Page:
It Rains for the First Time in Antarctica at a Temperature of 25° Below Zero

Normally we expect it to rain when temperatures are above zero, and hail or snow when they fall below this limit, but there is a strange exception called freezing rain.

Scientists have just registered that exception in an unexpected place.

The freezing drizzle happens sometimes when the temperatures fall a little below zero but the water does not freeze forming crystals and remains in superfluous liquid.

It is a dangerous phenomenon because the drops, upon coming into contact with the ground, freeze immediately forming what is known as black ice, a thin layer of ice that hinders the movement of vehicles.

But not only has it happened, but it has done so for hours.

The instruments of the station and others via satellite have confirmed the phenomenon at temperatures of 25 degrees Celsius below zero and for at least seven and a half hours.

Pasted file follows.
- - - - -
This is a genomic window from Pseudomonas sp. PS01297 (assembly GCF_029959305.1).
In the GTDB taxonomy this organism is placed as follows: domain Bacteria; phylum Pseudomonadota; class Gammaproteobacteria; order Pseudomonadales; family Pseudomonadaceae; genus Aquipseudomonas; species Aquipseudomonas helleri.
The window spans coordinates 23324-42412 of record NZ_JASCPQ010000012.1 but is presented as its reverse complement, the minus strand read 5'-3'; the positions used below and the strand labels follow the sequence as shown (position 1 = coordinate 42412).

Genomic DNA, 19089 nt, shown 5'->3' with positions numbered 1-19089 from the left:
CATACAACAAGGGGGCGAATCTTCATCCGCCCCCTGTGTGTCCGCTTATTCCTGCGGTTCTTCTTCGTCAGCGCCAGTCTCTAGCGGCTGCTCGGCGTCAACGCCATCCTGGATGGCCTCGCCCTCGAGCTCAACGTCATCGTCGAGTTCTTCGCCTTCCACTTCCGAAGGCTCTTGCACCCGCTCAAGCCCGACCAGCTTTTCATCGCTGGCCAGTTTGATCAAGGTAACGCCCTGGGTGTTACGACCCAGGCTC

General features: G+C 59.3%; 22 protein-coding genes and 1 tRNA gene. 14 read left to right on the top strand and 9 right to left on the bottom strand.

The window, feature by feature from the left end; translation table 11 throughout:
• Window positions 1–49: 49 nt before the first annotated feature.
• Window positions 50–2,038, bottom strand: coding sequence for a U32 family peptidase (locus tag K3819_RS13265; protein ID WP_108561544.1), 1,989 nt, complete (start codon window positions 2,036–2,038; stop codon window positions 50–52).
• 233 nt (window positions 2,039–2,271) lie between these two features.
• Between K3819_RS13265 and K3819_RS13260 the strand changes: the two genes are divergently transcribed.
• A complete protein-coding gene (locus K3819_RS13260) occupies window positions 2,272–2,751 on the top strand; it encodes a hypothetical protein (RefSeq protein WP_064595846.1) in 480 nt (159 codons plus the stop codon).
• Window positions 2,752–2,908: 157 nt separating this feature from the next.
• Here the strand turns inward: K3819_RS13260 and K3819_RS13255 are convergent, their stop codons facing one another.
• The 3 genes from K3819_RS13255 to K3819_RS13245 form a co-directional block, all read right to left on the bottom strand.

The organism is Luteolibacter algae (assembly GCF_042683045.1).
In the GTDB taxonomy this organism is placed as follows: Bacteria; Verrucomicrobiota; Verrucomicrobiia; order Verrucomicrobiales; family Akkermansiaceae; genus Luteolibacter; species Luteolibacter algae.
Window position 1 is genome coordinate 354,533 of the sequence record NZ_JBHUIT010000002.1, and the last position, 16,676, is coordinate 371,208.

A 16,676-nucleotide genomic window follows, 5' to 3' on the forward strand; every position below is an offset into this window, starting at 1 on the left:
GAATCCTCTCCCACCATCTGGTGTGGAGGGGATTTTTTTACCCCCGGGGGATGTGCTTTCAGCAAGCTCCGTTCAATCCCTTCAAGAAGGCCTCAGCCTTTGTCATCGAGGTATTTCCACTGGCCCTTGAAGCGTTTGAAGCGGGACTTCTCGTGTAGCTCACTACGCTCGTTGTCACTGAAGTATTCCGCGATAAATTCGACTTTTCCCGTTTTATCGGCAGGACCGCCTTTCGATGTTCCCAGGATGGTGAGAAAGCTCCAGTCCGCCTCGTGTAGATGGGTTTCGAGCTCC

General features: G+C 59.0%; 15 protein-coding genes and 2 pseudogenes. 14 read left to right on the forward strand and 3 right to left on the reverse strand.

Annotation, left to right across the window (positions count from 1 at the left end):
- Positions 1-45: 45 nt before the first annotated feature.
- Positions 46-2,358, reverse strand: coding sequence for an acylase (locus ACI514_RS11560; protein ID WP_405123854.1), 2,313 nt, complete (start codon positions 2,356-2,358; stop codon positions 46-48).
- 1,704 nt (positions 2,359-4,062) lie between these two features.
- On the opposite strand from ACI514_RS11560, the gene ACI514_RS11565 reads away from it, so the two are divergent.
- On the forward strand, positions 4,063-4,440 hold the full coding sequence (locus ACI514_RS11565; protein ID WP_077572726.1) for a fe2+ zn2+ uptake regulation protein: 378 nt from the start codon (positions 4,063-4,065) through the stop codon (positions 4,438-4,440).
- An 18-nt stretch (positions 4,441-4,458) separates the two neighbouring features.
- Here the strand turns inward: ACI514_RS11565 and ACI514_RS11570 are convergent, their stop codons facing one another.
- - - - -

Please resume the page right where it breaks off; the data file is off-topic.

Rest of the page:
The reason why this phenomenon occurs is that water remains liquid at such low temperatures has to do with cleaning the air.

For crystals to form, there must be a certain level of atmospheric impurities around which ice forms.

Israel Silber, a meteorologist in the department of atmospheric sciences at Penn State University and lead author of the study explains that freezing drizzle is not something unknown to science.

What is rare is that it is formed at such low temperatures and consistently over time.

Silber and his team believe that the study of this phenomenon is necessary to adjust the climate models of Antarctica, and the first step is to look for the exact cause of this peculiar type of rainfall in polar latitudes.




Source: Laverdad